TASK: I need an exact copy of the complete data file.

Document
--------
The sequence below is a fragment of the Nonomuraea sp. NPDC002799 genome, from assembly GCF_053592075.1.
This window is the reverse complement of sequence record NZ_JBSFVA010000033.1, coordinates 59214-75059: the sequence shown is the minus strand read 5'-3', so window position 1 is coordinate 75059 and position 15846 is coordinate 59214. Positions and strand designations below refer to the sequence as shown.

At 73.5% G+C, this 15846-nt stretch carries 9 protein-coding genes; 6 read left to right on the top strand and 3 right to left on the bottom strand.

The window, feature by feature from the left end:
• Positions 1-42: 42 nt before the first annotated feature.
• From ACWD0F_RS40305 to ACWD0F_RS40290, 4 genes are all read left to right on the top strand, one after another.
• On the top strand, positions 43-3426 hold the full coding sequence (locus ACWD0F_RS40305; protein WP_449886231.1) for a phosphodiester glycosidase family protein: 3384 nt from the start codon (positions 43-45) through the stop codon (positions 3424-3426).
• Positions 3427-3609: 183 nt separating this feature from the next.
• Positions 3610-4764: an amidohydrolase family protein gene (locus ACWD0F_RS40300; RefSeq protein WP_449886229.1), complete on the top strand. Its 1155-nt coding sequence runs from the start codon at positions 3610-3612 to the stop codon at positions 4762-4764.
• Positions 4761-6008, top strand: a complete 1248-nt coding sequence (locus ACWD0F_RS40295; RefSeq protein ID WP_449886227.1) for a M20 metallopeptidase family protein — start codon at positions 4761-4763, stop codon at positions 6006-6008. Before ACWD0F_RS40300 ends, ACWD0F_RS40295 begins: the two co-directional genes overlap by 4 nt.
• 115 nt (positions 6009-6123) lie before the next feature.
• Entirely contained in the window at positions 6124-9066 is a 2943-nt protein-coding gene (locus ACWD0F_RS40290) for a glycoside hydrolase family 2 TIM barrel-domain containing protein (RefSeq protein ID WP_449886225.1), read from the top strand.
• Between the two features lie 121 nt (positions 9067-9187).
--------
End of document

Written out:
The sequence below is a fragment of the Nonomuraea sp. NPDC002799 genome, from assembly GCF_053592075.1.
This window is the reverse complement of sequence record NZ_JBSFVA010000033.1, coordinates 59214-75059: the sequence shown is the minus strand read 5'-3', so window position 1 is coordinate 75059 and position 15846 is coordinate 59214. Positions and strand designations below refer to the sequence as shown.

At 73.5% G+C, this 15846-nt stretch carries 9 protein-coding genes; 6 read left to right on the top strand and 3 right to left on the bottom strand.

The window, feature by feature from the left end:
• Positions 1-42: 42 nt before the first annotated feature.
• From ACWD0F_RS40305 to ACWD0F_RS40290, 4 genes are all read left to right on the top strand, one after another.
• On the top strand, positions 43-3426 hold the full coding sequence (locus ACWD0F_RS40305; protein WP_449886231.1) for a phosphodiester glycosidase family protein: 3384 nt from the start codon (positions 43-45) through the stop codon (positions 3424-3426).
• Positions 3427-3609: 183 nt separating this feature from the next.
• Positions 3610-4764: an amidohydrolase family protein gene (locus ACWD0F_RS40300; RefSeq protein WP_449886229.1), complete on the top strand. Its 1155-nt coding sequence runs from the start codon at positions 3610-3612 to the stop codon at positions 4762-4764.
• Positions 4761-6008, top strand: a complete 1248-nt coding sequence (locus ACWD0F_RS40295; RefSeq protein ID WP_449886227.1) for a M20 metallopeptidase family protein — start codon at positions 4761-4763, stop codon at positions 6006-6008. Before ACWD0F_RS40300 ends, ACWD0F_RS40295 begins: the two co-directional genes overlap by 4 nt.
• 115 nt (positions 6009-6123) lie before the next feature.
• Entirely contained in the window at positions 6124-9066 is a 2943-nt protein-coding gene (locus ACWD0F_RS40290) for a glycoside hydrolase family 2 TIM barrel-domain containing protein (RefSeq protein ID WP_449886225.1), read from the top strand.
• Between the two features lie 121 nt (positions 9067-9187).